Next level fission fusion society: fin whales
Presented at the 2016 European Cetacean Society Conference in Madeira, Portugal.
Baleen whales are generally thought to be less social than odontocetes, particularly outside their breeding season, but remain comparatively poorly studied except for humpback whales.. Here we analysed the social structure of a population of fin whales in the Gulf of St. Lawrence based on 4915 sightings of 2608 groups composed of 292 photo-identified animals (87 males, 72 females) recorded in the summer months of 2004-2010. Fin whales formed groups of varying size (1-15, mean/SD=2.63/1.84) and the process of joining, splitting and re-joining groups was frequent and often accompanied by antagonistic behaviour. Group size and composition changed often between consecutive surfacings, with larger groups being more unstable. Females were observed more often alone than males. The larger the groups, the more male biased they became, although females lead most mixed-sexed groups. Half-weight association indices were higher for males and for male-male dyads than for females, female-female and female-male dyads. Permutation test showed that the association patterns are not random, but failed to show any long-term (>1day) companionship, which was confirmed by standardized lagged association rates. Based on a weighted non-directed network males showed a higher strength, eigenvector centrality and reach than females. Using a directed network analysing the within-group position revealed that a few females possessed the highest strength and lower but similar strength for many males. The resemblance to competitive groups of humpback whales observed during the breeding season is compelling. However, our study was conducted outside the presumed breeding season of fin whales. Targeting large schools of fast preys could justify fin whales’ tendency to form larger groups, even though animals might also face scramble competition within their group. Female’s preference to be alone and if in groups, leading them, could indicate a tendency to reduce feeding competition due to their larger energetic demands.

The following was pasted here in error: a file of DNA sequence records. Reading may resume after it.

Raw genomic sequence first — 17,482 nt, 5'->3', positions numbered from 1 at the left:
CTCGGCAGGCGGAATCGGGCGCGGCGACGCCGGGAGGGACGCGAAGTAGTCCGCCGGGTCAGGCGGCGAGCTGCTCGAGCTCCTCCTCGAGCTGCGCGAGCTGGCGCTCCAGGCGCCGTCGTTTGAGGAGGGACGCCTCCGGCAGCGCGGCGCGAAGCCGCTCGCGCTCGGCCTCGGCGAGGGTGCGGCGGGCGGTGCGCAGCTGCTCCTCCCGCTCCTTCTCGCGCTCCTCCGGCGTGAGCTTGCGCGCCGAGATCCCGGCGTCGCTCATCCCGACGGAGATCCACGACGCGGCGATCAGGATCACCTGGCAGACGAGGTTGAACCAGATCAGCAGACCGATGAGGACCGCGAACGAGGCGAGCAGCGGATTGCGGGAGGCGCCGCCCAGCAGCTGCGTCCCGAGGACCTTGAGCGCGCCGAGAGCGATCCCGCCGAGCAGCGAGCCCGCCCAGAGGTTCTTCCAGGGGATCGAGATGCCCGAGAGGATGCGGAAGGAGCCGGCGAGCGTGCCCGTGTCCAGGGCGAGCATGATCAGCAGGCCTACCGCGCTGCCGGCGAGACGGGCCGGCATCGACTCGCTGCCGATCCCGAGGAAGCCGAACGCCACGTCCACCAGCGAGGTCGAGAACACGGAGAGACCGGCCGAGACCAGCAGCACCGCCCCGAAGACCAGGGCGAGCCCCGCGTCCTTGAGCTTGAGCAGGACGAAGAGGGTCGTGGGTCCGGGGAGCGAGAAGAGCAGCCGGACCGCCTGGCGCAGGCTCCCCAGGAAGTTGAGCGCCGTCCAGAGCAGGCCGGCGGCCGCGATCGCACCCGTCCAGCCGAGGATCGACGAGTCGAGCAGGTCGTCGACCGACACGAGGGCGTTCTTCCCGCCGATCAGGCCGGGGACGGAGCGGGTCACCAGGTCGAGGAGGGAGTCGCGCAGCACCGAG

Christian Ramp1 , Julien Delarue1 , Richard Sears1 , Marianne Marcoux2 , Martine Bérubé3 , Per Palsbøll3
(1) Mingan Island Cetacean Study, Quebec, Canada
(2) Arctic and Aquatic Research Division, Fisheries and Oceans Canada, Winnipeg, MB, Canada
(3) Marine Evolution and Conservation Centre for Ecological and Evolutionary Studies University of Groningen, The Netherlands